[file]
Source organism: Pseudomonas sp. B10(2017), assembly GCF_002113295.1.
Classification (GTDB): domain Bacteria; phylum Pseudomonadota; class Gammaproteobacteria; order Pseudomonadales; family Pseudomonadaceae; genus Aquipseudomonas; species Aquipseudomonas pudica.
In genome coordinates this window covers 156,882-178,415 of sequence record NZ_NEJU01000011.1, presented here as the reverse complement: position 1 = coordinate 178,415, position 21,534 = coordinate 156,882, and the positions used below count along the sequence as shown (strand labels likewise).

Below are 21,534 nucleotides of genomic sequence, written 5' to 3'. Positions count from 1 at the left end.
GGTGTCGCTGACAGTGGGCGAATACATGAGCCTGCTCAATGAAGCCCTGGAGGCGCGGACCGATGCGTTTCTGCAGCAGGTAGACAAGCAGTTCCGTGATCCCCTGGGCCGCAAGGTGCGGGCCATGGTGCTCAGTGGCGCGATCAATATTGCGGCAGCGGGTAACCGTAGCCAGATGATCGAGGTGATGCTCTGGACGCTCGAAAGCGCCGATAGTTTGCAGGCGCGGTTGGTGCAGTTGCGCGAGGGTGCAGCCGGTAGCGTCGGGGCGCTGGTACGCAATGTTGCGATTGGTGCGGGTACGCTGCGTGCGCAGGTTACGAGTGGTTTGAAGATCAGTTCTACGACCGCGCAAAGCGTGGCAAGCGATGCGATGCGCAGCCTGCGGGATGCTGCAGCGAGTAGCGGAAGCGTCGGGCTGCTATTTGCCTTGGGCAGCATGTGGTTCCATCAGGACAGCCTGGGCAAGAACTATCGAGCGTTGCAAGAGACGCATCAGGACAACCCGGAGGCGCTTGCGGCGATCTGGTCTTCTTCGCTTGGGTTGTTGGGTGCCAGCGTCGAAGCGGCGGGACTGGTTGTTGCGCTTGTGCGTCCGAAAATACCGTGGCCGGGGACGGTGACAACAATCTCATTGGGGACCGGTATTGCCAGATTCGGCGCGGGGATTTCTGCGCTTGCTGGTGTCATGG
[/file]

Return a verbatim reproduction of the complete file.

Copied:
Source organism: Pseudomonas sp. B10(2017), assembly GCF_002113295.1.
Classification (GTDB): domain Bacteria; phylum Pseudomonadota; class Gammaproteobacteria; order Pseudomonadales; family Pseudomonadaceae; genus Aquipseudomonas; species Aquipseudomonas pudica.
In genome coordinates this window covers 156,882-178,415 of sequence record NZ_NEJU01000011.1, presented here as the reverse complement: position 1 = coordinate 178,415, position 21,534 = coordinate 156,882, and the positions used below count along the sequence as shown (strand labels likewise).

Below are 21,534 nucleotides of genomic sequence, written 5' to 3'. Positions count from 1 at the left end.
GGTGTCGCTGACAGTGGGCGAATACATGAGCCTGCTCAATGAAGCCCTGGAGGCGCGGACCGATGCGTTTCTGCAGCAGGTAGACAAGCAGTTCCGTGATCCCCTGGGCCGCAAGGTGCGGGCCATGGTGCTCAGTGGCGCGATCAATATTGCGGCAGCGGGTAACCGTAGCCAGATGATCGAGGTGATGCTCTGGACGCTCGAAAGCGCCGATAGTTTGCAGGCGCGGTTGGTGCAGTTGCGCGAGGGTGCAGCCGGTAGCGTCGGGGCGCTGGTACGCAATGTTGCGATTGGTGCGGGTACGCTGCGTGCGCAGGTTACGAGTGGTTTGAAGATCAGTTCTACGACCGCGCAAAGCGTGGCAAGCGATGCGATGCGCAGCCTGCGGGATGCTGCAGCGAGTAGCGGAAGCGTCGGGCTGCTATTTGCCTTGGGCAGCATGTGGTTCCATCAGGACAGCCTGGGCAAGAACTATCGAGCGTTGCAAGAGACGCATCAGGACAACCCGGAGGCGCTTGCGGCGATCTGGTCTTCTTCGCTTGGGTTGTTGGGTGCCAGCGTCGAAGCGGCGGGACTGGTTGTTGCGCTTGTGCGTCCGAAAATACCGTGGCCGGGGACGGTGACAACAATCTCATTGGGGACCGGTATTGCCAGATTCGGCGCGGGGATTTCTGCGCTTGCTGGTGTCATGG